Thursday's Daily Pulse
What you need to know about Florida today
Over 2 million Floridians without power — as Ian causes major damage to state’s power grid
Hurricane Ian left a path of destruction in southwest Florida, trapping people in flooded homes, damaging the roof of a hospital intensive care unit and knocking out power to 2.5 million people as it dumped rain across the peninsula on Thursday. One of the strongest hurricanes to ever hit the United States threatened catastrophic flooding around the state. Ian’s tropical-storm-force winds extended outward up to 415 miles (665 km), and nearly all of Florida was getting drenched. More from the Miami Herald and the AP.
Citrus industry could take hurricane hit
Florida’s already-struggling citrus industry could take a hit from Hurricane Ian. The University of Florida Institute of Food and Agricultural Sciences said Wednesday that 375,000 acres of citrus groves could be affected by the massive hurricane, including 175,000 acres where hurricane-strength winds are expected and 200,000 acres likely to see tropical storm-force winds. [Source: News Service of Florida]
New York drivers switching to Florida driver's licenses in record numbers, report says
In August, a total of 5,838 people switched their license from New York to Florida, according to data from the Florida Department of Highway Safety and Motor Vehicles. That total marks the highest number to make the switch in a single month on record, the New York Post said. Year-to-date, almost 42,000 New Yorkers have made the I.D. switch after moving to the Sunshine State, the outlet added. [Source: KATV]
Hurricane Ian: DeSantis, Biden are burying the hatchet
Gov. Ron DeSantis and President Biden have put aside their considerable political differences as Hurricane Ian prepares to hammer Florida. During a White House press briefing Tuesday, Federal Emergency Management Agency Administrator Deanne Criswell said she talked with Gov. Ron DeSantis on Friday, a day before President Joe Biden signed off on a federal emergency declaration. “We do not bring politics into our ability to respond to these disasters,” Criswell said. “We’re going to support whatever Gov. DeSantis asks of us.” [Source: News Service of Florida]
See how the latest voter registration data is likely to tilt Florida’s midterm elections
For years, Republicans have been making gains with registered voters in Florida, catching up to Democrats last year for the first time, an accomplishment Gov. Ron DeSantis has often touted. This month, they reached a new milestone: officially surpassing Democrats by more than one percentage point, or 177,529 registered voters, according to new Division of Elections data analyzed by the Miami Herald. [Source: Miami Herald]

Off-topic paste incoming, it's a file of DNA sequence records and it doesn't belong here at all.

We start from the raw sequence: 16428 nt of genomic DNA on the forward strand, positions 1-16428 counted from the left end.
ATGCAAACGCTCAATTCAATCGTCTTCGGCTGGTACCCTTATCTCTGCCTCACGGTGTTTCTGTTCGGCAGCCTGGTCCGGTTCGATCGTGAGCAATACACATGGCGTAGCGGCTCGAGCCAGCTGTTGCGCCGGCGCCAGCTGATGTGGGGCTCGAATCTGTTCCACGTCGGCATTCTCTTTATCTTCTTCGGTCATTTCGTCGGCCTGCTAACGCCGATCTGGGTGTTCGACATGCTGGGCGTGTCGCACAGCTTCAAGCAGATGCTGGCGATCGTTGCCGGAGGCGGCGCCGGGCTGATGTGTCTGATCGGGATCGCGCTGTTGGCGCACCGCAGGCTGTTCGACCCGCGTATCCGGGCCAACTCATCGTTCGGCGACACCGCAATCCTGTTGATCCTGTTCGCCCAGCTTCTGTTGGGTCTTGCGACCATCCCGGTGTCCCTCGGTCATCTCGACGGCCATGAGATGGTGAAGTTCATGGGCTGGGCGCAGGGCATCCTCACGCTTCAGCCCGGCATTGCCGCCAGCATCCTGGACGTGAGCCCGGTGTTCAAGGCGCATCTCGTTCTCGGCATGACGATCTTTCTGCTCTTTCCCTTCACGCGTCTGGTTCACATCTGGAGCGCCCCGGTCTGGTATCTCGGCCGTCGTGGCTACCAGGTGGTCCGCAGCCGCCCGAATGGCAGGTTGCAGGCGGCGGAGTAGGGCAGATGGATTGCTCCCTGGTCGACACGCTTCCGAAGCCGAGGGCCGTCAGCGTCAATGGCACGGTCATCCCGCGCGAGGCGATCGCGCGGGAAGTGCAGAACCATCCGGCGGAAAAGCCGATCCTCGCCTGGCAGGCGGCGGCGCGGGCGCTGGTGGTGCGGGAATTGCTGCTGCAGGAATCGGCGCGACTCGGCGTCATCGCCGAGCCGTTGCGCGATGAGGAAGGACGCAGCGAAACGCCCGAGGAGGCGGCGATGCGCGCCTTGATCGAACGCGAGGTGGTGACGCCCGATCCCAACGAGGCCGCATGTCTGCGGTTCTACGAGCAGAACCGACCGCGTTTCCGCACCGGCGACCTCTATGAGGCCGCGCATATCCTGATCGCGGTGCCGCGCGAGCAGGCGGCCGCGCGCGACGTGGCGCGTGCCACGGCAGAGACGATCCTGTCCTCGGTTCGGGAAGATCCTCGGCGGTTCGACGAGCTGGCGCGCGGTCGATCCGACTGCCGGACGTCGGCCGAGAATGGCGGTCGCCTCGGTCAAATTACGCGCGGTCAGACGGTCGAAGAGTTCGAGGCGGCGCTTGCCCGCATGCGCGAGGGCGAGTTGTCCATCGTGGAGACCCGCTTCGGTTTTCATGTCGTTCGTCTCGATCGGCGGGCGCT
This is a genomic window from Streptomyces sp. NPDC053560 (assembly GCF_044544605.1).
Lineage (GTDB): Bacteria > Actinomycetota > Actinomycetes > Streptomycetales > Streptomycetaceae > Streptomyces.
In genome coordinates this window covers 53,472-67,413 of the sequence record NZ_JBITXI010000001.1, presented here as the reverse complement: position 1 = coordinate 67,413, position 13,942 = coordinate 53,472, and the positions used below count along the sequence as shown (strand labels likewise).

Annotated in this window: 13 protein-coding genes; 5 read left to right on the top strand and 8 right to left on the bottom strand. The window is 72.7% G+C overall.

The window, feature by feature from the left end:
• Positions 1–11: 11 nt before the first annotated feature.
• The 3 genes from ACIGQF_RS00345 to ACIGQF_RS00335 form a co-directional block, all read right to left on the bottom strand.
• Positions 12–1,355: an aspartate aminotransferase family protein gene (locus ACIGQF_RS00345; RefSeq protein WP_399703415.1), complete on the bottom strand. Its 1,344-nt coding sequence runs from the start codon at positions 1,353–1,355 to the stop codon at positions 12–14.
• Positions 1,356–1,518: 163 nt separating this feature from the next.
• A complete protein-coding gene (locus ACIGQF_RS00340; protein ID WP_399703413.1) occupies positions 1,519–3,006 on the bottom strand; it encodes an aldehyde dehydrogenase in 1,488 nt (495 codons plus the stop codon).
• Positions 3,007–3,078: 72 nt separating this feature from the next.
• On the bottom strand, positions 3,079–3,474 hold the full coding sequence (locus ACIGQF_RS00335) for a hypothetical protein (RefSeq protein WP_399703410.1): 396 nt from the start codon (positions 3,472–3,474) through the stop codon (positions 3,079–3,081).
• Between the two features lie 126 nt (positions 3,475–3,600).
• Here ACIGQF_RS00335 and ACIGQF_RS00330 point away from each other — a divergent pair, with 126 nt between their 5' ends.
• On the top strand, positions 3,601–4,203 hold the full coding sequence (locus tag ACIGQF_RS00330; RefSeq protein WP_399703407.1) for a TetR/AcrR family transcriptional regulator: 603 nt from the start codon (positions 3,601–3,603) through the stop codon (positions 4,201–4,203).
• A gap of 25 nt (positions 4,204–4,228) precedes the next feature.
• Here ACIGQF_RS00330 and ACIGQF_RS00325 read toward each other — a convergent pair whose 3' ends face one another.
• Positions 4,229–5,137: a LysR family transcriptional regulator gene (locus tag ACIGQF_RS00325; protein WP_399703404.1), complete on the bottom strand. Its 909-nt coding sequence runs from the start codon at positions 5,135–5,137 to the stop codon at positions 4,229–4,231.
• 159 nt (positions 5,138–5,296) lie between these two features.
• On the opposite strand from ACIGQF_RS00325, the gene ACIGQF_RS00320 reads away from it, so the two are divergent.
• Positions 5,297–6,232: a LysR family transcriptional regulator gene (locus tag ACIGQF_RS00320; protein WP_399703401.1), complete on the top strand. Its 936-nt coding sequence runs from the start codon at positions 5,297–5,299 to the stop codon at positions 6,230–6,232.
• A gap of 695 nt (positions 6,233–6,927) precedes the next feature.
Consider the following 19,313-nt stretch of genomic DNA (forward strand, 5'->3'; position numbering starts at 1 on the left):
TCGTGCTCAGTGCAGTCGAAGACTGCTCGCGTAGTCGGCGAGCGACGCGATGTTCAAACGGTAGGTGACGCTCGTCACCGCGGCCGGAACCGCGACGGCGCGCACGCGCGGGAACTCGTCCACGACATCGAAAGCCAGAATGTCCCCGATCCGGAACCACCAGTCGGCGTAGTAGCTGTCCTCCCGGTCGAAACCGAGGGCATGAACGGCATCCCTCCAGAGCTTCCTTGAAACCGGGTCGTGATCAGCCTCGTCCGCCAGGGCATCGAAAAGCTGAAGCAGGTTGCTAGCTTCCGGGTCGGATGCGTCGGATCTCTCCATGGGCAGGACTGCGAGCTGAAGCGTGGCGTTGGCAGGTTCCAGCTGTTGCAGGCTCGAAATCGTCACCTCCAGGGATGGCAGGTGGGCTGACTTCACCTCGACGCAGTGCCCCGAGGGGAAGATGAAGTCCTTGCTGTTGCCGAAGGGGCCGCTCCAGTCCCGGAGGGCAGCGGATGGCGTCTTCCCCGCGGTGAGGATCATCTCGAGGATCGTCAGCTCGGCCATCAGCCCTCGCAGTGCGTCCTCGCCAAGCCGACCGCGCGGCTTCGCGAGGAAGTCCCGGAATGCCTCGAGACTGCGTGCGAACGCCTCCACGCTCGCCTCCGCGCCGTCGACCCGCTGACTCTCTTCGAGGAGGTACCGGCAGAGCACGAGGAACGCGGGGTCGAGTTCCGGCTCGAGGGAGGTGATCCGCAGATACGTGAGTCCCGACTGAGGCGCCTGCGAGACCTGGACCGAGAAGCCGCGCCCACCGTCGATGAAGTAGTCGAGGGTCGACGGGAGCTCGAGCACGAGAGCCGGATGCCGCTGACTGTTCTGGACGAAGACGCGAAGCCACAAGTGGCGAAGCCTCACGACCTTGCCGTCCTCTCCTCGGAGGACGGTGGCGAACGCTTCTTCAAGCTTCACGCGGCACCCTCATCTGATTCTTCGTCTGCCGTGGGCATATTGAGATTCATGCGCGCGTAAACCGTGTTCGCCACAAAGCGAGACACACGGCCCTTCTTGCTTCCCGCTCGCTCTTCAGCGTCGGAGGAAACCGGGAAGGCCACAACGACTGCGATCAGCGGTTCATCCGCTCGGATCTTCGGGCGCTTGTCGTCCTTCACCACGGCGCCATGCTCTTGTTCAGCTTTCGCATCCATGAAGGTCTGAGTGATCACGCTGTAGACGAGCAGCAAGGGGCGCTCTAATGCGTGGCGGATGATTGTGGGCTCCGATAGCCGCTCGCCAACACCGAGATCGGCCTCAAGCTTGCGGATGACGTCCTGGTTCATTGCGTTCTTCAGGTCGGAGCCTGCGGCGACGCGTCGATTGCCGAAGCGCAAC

ALSO AROUND FLORIDA:
› Astra Space updates why its rocket failed during Cape Canaveral launch
Astra Space, which had two rocket launch failures on both of its tries to fly from the Space Coast announced Wednesday the likely reason for the most recent loss. Teams moving through a four-step investigation have completed their flight data review and timeline reconstruction, and are nearly complete with a fault-tree analysis, according to a release on the company’s website.
› 'Dress for Success' clothing drive aims to give women head-to-toe boost in confidence
Imagine that you're a single mom with dreams of landing a good job and providing a safe, happy home for your children. Now imagine that you're also the victim of domestic violence. That you need to find a job after fleeing your home with nothing but your children and your life. That type of situation is the impetus behind the second annual "Dress for Success," sponsored by the Brevard chapter of The Links, Incorporated, in partnership with The Women's Center of Brevard.
› Downtown Miami paves way for 15,000 more housing units
An analysis commissioned by the Miami DDA’s Downtown Development of Regional Impact (DDRI) Task Force has pinpointed land use exchanges to create a pool of credits to allow 15,000 or so more downtown residential units, which are already over the development limit. The memorandum by North Carolina-based planning, engineering and design consultant Kimley-Horn on July 21 summarized potential rebalancing scenarios for the development program’s caps, using land exchange rates that would convert some less-utilized categories into more in-demand uses, such as residential and office.
› JEA pauses utility disconnections and city replenishes emergency relief program
JEA customers who face disconnection of their utility service will get a grace period through Oct. 9 and the city of Jacksonville will use a fresh infusion of money in its 2022-23 budget for emergency relief that can help residents keep the lights on. That strategy might not be enough to head off disconnections in the months ahead as JEA customers will continue to see high prices for electricity. But at least in the short term, city leaders said they think it will make a difference for people squeezed by rising costs.
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